A recent study by Food Banks Canada shows more than 833,000 people relied on food handouts across the country during one snapshot month.

Ruth Friendship-Keller, the manager of community partnerships for The Food Bank of Waterloo Region, says locally there has been a 5 per cent increase in families needing to access donations.

“Forty-seven per cent of the households needing food assistance are families with children, so that’s probably one of the stats that hits home the most,” said Friendship-Keller.

But a new provincial strategy known as the Local Food Act could help bring more fresh produce from farms to the region’s food banks.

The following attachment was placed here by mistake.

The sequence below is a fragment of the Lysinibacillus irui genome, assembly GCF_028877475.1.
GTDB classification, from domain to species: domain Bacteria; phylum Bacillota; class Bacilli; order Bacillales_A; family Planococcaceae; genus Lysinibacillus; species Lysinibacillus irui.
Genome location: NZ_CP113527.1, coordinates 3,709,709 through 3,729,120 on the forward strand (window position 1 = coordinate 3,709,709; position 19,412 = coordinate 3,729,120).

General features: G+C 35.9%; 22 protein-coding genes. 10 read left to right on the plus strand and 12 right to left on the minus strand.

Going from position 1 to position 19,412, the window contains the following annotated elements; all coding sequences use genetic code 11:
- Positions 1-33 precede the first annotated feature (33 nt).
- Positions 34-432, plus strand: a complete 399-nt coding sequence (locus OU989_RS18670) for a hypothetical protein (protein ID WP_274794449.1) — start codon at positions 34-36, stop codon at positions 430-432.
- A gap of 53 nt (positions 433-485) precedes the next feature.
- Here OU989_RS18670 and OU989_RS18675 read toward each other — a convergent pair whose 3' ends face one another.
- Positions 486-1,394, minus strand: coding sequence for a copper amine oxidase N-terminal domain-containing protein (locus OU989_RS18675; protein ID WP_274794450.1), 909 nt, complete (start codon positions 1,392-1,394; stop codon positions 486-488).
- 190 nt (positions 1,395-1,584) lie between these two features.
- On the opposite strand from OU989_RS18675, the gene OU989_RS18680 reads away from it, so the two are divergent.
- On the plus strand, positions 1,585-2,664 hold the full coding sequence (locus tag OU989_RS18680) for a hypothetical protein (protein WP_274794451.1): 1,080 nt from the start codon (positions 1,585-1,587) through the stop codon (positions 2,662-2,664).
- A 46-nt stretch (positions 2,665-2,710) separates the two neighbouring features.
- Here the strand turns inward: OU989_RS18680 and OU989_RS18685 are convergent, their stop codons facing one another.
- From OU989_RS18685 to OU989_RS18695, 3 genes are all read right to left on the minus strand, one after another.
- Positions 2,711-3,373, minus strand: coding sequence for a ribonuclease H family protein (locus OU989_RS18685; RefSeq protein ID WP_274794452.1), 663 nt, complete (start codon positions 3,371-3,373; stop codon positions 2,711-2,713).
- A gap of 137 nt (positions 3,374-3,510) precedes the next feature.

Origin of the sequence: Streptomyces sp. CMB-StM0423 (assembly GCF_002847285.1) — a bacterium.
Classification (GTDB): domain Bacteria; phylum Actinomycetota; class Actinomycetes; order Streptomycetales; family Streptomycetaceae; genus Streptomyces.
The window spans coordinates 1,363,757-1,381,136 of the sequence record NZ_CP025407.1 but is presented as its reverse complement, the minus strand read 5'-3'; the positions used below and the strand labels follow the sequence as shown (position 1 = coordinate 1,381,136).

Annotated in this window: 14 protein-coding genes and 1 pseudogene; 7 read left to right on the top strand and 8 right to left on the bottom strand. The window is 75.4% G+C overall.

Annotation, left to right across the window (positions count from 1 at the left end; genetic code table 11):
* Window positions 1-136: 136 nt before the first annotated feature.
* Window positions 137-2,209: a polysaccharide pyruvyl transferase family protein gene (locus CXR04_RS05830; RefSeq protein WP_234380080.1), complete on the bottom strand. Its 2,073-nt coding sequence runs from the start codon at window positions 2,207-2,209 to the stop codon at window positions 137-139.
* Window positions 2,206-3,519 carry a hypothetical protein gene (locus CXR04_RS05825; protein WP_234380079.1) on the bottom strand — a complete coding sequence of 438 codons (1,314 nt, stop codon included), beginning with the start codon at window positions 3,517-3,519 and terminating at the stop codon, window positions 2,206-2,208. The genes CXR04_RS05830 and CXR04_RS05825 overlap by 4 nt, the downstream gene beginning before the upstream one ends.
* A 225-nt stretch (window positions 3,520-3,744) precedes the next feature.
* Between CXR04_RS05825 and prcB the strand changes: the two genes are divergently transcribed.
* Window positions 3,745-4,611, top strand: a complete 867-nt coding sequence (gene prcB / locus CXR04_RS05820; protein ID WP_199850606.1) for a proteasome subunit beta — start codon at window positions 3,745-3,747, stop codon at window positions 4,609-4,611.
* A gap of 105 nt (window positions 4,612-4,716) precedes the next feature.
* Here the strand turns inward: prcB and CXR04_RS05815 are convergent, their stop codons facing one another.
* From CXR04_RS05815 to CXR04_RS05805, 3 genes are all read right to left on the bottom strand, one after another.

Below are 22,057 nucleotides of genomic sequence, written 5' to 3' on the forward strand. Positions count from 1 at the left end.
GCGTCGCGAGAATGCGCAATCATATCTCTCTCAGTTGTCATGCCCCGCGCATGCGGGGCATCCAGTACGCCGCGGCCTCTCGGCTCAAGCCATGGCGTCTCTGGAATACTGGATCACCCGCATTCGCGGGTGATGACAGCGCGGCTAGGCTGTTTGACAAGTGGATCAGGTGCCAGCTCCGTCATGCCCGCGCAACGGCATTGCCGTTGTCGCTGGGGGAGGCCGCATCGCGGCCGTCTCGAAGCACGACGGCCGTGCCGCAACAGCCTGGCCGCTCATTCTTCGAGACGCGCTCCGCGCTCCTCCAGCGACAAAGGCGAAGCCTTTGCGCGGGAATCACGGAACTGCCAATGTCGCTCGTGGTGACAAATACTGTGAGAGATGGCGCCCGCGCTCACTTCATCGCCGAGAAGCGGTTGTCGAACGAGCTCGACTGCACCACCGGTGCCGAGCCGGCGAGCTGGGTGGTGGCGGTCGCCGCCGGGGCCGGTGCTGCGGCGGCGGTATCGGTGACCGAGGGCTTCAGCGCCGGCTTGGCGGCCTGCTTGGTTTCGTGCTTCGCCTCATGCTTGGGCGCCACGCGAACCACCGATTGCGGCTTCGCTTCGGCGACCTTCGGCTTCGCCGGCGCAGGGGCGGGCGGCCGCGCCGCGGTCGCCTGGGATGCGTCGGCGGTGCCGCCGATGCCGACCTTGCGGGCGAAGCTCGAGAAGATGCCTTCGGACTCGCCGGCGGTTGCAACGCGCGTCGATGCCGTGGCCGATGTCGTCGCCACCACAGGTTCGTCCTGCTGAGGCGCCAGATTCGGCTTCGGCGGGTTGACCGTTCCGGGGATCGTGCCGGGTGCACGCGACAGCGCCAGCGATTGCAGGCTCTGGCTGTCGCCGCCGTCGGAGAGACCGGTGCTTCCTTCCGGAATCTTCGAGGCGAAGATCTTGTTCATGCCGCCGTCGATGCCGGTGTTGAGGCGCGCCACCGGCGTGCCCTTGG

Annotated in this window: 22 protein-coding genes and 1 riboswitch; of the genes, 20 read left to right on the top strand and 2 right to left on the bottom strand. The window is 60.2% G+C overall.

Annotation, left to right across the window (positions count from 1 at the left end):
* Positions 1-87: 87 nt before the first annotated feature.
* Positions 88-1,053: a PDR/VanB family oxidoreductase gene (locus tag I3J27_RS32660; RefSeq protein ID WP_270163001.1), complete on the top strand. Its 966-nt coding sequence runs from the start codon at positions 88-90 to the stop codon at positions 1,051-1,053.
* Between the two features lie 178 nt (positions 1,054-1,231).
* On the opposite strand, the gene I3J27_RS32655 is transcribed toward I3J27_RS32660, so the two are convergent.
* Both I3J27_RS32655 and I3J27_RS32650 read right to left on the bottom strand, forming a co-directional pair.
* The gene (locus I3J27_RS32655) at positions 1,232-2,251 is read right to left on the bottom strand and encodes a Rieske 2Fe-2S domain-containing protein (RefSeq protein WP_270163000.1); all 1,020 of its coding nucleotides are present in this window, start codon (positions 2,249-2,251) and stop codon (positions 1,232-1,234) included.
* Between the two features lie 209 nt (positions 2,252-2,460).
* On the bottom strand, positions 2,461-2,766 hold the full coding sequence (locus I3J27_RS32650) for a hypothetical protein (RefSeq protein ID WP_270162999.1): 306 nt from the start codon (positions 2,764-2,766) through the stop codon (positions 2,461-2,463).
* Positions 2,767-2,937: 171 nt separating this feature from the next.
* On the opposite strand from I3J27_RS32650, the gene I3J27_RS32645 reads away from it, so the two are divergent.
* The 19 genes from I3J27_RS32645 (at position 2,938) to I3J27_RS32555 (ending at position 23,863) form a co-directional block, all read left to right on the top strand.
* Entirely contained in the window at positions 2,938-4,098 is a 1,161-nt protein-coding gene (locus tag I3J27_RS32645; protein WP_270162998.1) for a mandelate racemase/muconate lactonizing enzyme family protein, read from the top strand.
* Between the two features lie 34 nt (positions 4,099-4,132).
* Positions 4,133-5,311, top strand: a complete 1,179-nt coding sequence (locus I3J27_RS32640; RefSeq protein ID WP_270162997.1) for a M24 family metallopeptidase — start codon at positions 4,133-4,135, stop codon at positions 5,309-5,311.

Part of the strategy includes a tax credit of 25 per cent to farmers who donate their surplus harvest to community food programs. Friendship-Keller is hopeful that will result in more perishable goods being available to local families in need.

“Fresh, nutritious fruits and vegetables would go far in helping the organizations that we work with,” said Friendship-Keller.

The province says the Local Food Act will also put more locally made produce into markets, schools, cafeterias, grocery stores and restaurants in an attempt to create more jobs and boost Ontario’s agricultural sector.